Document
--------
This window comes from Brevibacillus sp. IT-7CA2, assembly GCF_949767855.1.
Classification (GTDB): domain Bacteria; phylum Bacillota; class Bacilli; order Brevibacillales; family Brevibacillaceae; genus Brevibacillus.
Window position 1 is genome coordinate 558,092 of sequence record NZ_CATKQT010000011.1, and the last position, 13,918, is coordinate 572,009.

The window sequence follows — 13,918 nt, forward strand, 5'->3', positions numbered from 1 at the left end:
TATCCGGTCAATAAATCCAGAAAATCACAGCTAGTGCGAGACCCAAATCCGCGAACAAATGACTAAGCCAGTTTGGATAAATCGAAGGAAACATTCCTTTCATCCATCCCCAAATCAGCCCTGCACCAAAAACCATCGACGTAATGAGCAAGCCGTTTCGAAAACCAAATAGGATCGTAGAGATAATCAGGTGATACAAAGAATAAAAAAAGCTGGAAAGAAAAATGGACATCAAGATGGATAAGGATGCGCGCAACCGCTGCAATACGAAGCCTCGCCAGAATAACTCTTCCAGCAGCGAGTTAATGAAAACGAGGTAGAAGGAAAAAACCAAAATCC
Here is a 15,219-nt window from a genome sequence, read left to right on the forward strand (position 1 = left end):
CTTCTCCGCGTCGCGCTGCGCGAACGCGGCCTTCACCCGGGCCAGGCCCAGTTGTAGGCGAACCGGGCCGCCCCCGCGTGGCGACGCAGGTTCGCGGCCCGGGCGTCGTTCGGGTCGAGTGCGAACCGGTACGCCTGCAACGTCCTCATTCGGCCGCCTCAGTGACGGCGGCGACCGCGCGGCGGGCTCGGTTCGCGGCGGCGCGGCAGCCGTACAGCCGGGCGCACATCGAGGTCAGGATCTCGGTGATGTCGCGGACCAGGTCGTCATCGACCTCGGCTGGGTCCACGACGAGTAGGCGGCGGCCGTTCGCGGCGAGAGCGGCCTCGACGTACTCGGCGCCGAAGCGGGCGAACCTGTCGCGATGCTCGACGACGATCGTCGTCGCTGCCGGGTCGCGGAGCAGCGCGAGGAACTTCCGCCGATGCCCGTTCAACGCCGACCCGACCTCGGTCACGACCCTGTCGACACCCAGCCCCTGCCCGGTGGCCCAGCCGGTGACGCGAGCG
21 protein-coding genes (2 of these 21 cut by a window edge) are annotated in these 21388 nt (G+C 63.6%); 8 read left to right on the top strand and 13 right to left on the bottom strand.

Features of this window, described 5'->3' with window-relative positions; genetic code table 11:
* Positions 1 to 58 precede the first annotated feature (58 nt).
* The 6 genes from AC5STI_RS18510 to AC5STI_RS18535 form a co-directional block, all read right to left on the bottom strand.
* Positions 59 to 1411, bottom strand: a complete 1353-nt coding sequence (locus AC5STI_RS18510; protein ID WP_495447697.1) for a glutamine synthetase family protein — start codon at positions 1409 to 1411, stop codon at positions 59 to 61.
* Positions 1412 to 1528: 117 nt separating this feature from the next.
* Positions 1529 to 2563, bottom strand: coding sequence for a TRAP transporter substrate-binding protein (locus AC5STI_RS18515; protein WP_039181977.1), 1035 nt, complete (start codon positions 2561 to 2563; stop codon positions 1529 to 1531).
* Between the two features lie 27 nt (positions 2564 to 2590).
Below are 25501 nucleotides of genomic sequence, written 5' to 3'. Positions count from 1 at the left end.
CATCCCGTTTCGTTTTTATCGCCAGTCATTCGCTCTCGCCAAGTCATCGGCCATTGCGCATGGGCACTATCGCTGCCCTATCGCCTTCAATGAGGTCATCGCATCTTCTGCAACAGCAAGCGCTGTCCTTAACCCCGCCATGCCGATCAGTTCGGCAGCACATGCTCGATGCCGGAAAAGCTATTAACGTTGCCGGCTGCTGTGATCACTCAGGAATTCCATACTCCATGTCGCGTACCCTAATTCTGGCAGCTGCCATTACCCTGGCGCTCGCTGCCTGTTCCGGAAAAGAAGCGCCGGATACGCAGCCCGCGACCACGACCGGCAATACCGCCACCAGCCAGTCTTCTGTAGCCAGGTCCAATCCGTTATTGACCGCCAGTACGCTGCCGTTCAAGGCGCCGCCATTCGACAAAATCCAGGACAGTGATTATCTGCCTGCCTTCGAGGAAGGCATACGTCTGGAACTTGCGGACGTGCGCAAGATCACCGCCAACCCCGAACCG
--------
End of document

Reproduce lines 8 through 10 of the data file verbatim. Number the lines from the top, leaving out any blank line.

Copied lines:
21 protein-coding genes (2 of these 21 cut by a window edge) are annotated in these 21388 nt (G+C 63.6%); 8 read left to right on the top strand and 13 right to left on the bottom strand.

Features of this window, described 5'->3' with window-relative positions; genetic code table 11:
* Positions 1 to 58 precede the first annotated feature (58 nt).